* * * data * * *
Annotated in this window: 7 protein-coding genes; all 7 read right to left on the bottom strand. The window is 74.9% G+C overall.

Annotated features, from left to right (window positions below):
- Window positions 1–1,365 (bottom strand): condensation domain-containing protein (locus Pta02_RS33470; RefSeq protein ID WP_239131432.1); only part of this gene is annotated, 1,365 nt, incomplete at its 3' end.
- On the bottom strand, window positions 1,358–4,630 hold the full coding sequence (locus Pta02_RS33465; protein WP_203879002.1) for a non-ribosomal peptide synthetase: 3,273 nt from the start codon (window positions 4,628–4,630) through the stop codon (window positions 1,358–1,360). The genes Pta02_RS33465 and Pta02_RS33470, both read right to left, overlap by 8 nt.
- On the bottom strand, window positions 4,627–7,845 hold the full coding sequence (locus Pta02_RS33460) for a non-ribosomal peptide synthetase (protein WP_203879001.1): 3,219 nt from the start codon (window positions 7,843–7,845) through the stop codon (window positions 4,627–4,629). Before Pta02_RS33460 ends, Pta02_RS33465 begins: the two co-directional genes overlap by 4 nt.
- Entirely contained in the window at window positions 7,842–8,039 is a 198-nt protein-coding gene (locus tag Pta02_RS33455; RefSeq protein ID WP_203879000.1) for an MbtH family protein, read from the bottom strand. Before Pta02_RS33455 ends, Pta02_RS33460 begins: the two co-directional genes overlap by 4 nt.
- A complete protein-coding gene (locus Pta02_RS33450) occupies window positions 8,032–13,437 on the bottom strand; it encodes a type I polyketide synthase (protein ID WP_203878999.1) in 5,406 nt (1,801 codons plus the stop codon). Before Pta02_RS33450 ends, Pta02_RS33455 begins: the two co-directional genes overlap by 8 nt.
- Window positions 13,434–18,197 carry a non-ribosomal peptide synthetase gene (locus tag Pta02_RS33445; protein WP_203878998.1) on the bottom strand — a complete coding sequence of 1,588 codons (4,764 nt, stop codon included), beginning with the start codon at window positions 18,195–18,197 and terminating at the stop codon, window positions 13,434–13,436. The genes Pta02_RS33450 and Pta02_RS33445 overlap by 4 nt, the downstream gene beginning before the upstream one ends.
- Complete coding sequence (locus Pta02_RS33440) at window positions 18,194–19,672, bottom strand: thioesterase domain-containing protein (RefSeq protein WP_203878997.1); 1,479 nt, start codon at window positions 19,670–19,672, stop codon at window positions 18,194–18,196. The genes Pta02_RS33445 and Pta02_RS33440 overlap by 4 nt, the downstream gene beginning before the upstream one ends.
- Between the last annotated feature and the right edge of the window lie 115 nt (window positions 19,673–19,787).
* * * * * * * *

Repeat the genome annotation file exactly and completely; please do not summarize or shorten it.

Annotated in this window: 7 protein-coding genes; all 7 read right to left on the bottom strand. The window is 74.9% G+C overall.

Annotated features, from left to right (window positions below):
- Window positions 1–1,365 (bottom strand): condensation domain-containing protein (locus Pta02_RS33470; RefSeq protein ID WP_239131432.1); only part of this gene is annotated, 1,365 nt, incomplete at its 3' end.
- On the bottom strand, window positions 1,358–4,630 hold the full coding sequence (locus Pta02_RS33465; protein WP_203879002.1) for a non-ribosomal peptide synthetase: 3,273 nt from the start codon (window positions 4,628–4,630) through the stop codon (window positions 1,358–1,360). The genes Pta02_RS33465 and Pta02_RS33470, both read right to left, overlap by 8 nt.
- On the bottom strand, window positions 4,627–7,845 hold the full coding sequence (locus Pta02_RS33460) for a non-ribosomal peptide synthetase (protein WP_203879001.1): 3,219 nt from the start codon (window positions 7,843–7,845) through the stop codon (window positions 4,627–4,629). Before Pta02_RS33460 ends, Pta02_RS33465 begins: the two co-directional genes overlap by 4 nt.
- Entirely contained in the window at window positions 7,842–8,039 is a 198-nt protein-coding gene (locus tag Pta02_RS33455; RefSeq protein ID WP_203879000.1) for an MbtH family protein, read from the bottom strand. Before Pta02_RS33455 ends, Pta02_RS33460 begins: the two co-directional genes overlap by 4 nt.
- A complete protein-coding gene (locus Pta02_RS33450) occupies window positions 8,032–13,437 on the bottom strand; it encodes a type I polyketide synthase (protein ID WP_203878999.1) in 5,406 nt (1,801 codons plus the stop codon). Before Pta02_RS33450 ends, Pta02_RS33455 begins: the two co-directional genes overlap by 8 nt.
- Window positions 13,434–18,197 carry a non-ribosomal peptide synthetase gene (locus tag Pta02_RS33445; protein WP_203878998.1) on the bottom strand — a complete coding sequence of 1,588 codons (4,764 nt, stop codon included), beginning with the start codon at window positions 18,195–18,197 and terminating at the stop codon, window positions 13,434–13,436. The genes Pta02_RS33450 and Pta02_RS33445 overlap by 4 nt, the downstream gene beginning before the upstream one ends.
- Complete coding sequence (locus Pta02_RS33440) at window positions 18,194–19,672, bottom strand: thioesterase domain-containing protein (RefSeq protein WP_203878997.1); 1,479 nt, start codon at window positions 19,670–19,672, stop codon at window positions 18,194–18,196. The genes Pta02_RS33445 and Pta02_RS33440 overlap by 4 nt, the downstream gene beginning before the upstream one ends.
- Between the last annotated feature and the right edge of the window lie 115 nt (window positions 19,673–19,787).